It’s been hard for Laura since Mom died. She and Dad scream at each other all the time. Mostly, they argue about God. Laura stopped going to church after Mom’s accident, like it was God’s fault that we lost her. Dad tells her she’s going to hell for turning her back on Jesus. Yeah, he really says stuff like that. Dad has always been a starched-shirt-on-Sunday Christian, even more so these past few years without Mom. He talks about God punishing him for his sins. I think it was just a drunk driver.

 

Me, I found out who I was after we lost Mom. I know how that sounds, but I had to take over, do the cooking, do the cleaning, keep the house together. I decided that you have to pick a direction in life, and that’s that. I’m going to go to college, marry Jonny, become a physical therapist, and help people recover from serious injuries. You know, like Mom never got a chance to do. Laura is jealous that I’m so sure of where I’m going.

 

I made up my mind to talk to her. I got out of bed and slipped down the hallway to her room. You can’t really be quiet, because the floorboards screech like witches. I tapped gently on her door.

 

“Laura?”

 

On most nights, the yellow lamp beside her bed glowed until very late, and I would find her with a book under her nose. Tonight there was no light under the door. When she didn’t answer, I turned the knob carefully and went inside.

 

“Laura?” I said again.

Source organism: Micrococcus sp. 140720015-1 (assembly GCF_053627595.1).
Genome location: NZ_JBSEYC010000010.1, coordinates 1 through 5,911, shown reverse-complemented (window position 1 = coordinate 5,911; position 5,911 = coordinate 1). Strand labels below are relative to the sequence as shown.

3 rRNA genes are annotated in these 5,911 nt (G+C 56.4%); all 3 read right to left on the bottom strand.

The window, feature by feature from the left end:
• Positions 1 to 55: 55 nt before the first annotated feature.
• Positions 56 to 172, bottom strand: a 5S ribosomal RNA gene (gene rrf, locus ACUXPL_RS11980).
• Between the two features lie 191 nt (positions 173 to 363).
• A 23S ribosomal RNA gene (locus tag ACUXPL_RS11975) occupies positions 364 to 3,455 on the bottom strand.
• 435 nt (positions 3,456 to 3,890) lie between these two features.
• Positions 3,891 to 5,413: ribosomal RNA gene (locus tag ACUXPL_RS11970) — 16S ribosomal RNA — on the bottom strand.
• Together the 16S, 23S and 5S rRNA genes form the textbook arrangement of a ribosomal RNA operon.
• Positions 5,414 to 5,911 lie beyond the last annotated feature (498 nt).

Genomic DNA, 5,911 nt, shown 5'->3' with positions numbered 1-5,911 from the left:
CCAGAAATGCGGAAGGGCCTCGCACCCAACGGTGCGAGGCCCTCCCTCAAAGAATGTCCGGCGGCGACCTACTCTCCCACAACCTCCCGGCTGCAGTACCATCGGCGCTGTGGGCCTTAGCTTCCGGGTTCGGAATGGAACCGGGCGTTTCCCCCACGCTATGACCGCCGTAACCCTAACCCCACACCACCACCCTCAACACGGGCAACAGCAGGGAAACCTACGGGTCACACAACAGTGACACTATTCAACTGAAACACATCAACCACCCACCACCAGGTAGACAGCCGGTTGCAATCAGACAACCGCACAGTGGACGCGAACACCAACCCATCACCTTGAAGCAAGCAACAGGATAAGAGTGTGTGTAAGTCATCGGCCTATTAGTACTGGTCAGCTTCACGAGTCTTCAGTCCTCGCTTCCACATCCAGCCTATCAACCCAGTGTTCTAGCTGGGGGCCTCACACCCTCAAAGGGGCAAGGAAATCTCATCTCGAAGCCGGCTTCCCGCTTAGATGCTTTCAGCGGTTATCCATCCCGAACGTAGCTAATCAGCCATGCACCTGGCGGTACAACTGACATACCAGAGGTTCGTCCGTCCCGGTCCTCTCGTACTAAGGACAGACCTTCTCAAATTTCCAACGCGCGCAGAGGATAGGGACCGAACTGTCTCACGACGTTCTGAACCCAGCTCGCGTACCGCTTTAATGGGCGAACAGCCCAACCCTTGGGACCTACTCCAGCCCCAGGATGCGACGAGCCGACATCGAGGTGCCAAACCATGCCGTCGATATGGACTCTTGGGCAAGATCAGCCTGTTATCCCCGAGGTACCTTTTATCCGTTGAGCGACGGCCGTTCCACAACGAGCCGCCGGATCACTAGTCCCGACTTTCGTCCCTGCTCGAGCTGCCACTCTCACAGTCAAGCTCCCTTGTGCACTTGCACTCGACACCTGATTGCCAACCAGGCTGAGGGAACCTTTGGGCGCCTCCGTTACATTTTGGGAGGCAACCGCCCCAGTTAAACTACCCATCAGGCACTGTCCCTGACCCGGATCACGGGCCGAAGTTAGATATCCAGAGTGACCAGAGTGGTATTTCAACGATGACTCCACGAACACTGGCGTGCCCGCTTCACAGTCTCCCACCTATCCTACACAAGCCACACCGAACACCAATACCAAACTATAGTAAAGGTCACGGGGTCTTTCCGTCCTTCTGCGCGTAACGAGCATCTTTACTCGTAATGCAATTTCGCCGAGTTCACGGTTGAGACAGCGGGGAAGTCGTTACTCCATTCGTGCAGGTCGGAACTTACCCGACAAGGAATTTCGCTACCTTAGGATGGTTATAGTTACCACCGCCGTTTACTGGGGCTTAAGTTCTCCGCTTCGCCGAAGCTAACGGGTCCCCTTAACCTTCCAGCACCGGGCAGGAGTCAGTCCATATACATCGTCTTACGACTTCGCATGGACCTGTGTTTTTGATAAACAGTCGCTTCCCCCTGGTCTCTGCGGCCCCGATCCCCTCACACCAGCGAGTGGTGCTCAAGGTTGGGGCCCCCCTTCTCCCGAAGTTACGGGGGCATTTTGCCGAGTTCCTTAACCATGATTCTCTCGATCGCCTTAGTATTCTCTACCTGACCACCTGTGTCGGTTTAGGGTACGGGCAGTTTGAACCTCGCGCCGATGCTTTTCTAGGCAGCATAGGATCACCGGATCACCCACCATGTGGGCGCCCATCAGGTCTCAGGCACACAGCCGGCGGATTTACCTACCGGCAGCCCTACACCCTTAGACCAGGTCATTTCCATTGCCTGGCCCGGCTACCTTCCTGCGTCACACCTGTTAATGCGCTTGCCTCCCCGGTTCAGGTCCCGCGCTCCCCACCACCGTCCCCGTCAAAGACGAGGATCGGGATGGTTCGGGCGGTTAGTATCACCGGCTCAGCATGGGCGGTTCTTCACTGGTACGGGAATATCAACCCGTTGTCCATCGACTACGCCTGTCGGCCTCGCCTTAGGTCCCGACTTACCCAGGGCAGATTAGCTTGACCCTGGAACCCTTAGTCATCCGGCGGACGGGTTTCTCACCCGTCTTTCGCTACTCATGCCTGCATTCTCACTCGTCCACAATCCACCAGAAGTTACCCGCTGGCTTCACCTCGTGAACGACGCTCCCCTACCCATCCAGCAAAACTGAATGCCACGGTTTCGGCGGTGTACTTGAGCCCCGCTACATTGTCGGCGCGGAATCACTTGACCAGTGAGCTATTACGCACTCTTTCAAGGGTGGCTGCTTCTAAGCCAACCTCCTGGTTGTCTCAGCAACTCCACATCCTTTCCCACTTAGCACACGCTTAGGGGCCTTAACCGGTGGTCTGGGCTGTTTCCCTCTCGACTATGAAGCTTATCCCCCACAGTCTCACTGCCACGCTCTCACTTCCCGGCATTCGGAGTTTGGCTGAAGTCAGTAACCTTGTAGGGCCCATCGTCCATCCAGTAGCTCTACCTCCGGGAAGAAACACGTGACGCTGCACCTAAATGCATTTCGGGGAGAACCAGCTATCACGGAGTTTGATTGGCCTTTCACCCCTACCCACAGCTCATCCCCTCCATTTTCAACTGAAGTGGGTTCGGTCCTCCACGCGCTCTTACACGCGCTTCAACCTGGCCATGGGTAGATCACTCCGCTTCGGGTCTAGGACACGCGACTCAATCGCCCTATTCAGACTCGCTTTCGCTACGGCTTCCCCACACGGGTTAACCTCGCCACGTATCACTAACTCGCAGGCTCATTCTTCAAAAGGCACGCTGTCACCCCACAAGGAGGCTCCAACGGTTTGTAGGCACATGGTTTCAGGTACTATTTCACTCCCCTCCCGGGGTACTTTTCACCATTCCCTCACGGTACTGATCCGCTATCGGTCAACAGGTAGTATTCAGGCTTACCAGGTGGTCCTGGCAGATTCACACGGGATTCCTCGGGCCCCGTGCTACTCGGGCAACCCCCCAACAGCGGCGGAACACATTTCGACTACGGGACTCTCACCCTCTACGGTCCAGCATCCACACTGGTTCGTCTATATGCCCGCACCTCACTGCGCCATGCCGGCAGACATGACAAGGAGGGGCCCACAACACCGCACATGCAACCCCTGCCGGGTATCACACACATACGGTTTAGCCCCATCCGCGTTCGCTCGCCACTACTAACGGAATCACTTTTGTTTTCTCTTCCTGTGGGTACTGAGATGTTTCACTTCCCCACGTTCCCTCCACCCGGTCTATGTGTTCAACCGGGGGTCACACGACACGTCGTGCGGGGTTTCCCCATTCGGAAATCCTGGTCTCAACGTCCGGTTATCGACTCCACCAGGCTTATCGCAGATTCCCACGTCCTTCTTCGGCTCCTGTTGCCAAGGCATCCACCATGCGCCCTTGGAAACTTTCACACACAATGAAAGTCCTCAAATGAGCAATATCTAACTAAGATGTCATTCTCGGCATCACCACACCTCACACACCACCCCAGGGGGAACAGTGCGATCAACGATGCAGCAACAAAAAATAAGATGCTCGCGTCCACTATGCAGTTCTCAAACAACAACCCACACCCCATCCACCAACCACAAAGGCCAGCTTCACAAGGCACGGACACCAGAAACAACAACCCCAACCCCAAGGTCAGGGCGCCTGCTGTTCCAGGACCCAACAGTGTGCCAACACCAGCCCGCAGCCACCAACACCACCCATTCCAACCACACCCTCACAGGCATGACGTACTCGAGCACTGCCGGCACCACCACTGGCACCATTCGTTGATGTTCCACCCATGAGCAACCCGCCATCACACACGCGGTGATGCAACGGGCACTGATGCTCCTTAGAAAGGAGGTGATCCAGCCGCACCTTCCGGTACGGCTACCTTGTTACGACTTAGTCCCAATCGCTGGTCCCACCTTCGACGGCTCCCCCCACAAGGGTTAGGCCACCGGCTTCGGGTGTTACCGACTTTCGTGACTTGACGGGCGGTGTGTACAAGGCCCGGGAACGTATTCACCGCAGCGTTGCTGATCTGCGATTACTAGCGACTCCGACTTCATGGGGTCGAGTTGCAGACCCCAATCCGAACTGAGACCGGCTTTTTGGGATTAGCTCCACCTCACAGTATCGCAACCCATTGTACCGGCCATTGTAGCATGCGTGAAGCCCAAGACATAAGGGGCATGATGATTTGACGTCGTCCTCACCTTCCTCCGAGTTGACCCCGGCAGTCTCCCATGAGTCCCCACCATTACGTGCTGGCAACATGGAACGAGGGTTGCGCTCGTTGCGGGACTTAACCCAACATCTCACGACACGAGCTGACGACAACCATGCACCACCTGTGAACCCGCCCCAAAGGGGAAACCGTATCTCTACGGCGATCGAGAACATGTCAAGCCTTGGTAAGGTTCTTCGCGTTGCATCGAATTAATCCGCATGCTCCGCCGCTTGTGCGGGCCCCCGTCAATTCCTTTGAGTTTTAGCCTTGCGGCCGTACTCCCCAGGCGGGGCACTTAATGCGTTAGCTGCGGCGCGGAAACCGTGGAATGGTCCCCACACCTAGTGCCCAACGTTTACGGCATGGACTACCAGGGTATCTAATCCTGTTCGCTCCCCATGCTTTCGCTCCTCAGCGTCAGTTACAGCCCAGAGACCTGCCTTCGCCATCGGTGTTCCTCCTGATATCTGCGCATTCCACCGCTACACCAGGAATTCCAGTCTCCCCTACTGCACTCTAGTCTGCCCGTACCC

She wasn’t there. She hadn’t come home yet. I switched on the light, which made my eyes squint and blink. Her room was the way it always was. Laura was messy. Clothes on the floor. Albums stacked on her dresser by the record player. Posters of Carly Simon and Linda Ronstadt, both a little crooked where they were taped on the wall. Books everywhere. Virginia Woolf. Sylvia Plath. Gail Sheehy.

 

Where was she?

 

I thought back to the evening in the park. Laura and I drove up there together. I was meeting Jonny after his softball game, and he and I were going down to the lake to swim. I knew tonight was going to be the first time for us. I’d been planning it for weeks.

 

The thing was, before Jonny showed up, Laura was acting weird. She was saying scary stuff I didn’t understand. Then she asked me if I could keep a secret. I said sure, I could keep a secret forever if I needed to, which was true. But she never got a chance to tell me what it was. Instead, she went off by herself onto the trails. It was night. The rain was pouring down.

 

I never should have let her go.

 

I told myself that everything was okay. Laura had a rendezvous with a boy. Just like me and Jonny. That was why she was late tonight. I almost left her room, but then I saw something on her bed, and I realized I was wrong.

 

The letter was just like the others that had arrived anonymously over the past two months. Laura told me they had stopped. Why did she lie? I unfolded the piece of paper and stared at the grainy black-and-white photograph and what was scrawled across the page in red ink and almost sank to my knees and threw up.